Adoption Study of Obesity

Duane R. Bonds, Lon O. Crosby, William H. Dietz, Stanley M. Garn, Steven L. Gortmaker, Arthur Hartz, Alfred A. Rimm, Robert M. Hamer, James L. Levenson, Donald R. Miller, James R. Hebert, Albert J. Stunkard, Thorkild I.a. Sorensen, Craig Hanis, Thomas W. Teasdale, Ranajit Chakraborty, William J. Schull, Fini Schulsinger

Research output: Contribution to journalLetter

1 Scopus citations

Abstract

To the Editor: The observation of Stunkard et al. (Jan. 23 issue)1 that obesity in offspring was more strongly correlated with maternal than paternal size may have an alternative explanation. There is a growing body of literature suggesting that offspring who receive increased amounts of glucose in utero may be different from those who do not.2 3 4 5 6 Therefore, variations in the intrauterine environment, as opposed to genetics, could explain the observation of Stunkard et al. The offspring of women who were diabetic during pregnancy are different from those of women who became diabetic after pregnancy, in having an increased incidence of.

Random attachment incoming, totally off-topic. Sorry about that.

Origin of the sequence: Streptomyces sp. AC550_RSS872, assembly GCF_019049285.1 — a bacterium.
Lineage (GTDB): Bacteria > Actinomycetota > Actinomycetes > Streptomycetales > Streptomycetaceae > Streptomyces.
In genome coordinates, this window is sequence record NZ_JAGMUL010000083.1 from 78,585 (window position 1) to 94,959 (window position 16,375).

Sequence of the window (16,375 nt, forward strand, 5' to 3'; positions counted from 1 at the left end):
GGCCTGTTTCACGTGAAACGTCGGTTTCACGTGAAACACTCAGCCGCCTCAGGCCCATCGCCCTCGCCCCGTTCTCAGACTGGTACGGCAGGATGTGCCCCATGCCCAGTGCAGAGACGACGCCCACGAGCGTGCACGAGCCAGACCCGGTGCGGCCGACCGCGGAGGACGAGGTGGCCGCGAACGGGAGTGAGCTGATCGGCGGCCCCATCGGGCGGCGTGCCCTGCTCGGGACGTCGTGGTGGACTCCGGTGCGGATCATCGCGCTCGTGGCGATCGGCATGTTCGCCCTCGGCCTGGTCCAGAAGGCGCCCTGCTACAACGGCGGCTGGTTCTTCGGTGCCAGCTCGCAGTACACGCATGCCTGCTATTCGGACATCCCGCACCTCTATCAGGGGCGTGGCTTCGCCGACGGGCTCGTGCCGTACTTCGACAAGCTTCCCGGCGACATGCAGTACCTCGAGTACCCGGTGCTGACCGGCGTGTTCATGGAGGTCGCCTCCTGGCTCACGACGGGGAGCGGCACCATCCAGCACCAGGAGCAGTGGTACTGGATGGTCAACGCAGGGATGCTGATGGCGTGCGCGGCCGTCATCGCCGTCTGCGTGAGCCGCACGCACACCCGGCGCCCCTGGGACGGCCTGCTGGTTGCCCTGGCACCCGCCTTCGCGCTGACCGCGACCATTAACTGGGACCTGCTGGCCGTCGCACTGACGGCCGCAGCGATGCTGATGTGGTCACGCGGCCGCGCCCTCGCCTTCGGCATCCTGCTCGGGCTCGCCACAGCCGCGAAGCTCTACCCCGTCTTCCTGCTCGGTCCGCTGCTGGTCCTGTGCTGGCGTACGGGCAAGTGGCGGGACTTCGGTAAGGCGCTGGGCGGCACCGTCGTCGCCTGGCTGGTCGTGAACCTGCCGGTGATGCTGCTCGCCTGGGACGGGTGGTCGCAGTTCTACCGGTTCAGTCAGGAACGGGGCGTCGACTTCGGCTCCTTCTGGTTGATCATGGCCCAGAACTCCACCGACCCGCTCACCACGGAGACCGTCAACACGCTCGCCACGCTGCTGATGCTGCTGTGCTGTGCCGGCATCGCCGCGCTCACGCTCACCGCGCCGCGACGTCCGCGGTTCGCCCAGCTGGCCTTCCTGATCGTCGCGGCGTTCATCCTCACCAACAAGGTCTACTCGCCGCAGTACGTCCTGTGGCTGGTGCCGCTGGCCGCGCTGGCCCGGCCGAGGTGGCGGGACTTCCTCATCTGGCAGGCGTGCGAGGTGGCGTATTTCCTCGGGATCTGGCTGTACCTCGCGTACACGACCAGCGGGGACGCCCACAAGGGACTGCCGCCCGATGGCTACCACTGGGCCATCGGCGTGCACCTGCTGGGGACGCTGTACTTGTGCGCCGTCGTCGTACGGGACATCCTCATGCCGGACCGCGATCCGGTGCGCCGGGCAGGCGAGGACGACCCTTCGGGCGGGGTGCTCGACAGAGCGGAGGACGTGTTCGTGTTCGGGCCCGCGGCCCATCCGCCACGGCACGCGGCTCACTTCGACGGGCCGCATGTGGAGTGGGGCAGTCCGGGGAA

Original languageEnglish
Pages (from-to)128-130
Number of pages3
JournalNew England Journal of Medicine
Volume315
Issue number2
DOIs
StatePublished - 10 Jul 1986

    Fingerprint

Cite this

Bonds, D. R., Crosby, L. O., Dietz, W. H., Garn, S. M., Gortmaker, S. L., Hartz, A., Rimm, A. A., Hamer, R. M., Levenson, J. L., Miller, D. R., Hebert, J. R., Stunkard, A. J., Sorensen, T. I. A., Hanis, C., Teasdale, T. W., Chakraborty, R., Schull, W. J., & Schulsinger, F. (1986). Adoption Study of Obesity. New England Journal of Medicine, 315(2), 128-130. https://doi.org/10.1056/NEJM198607103150211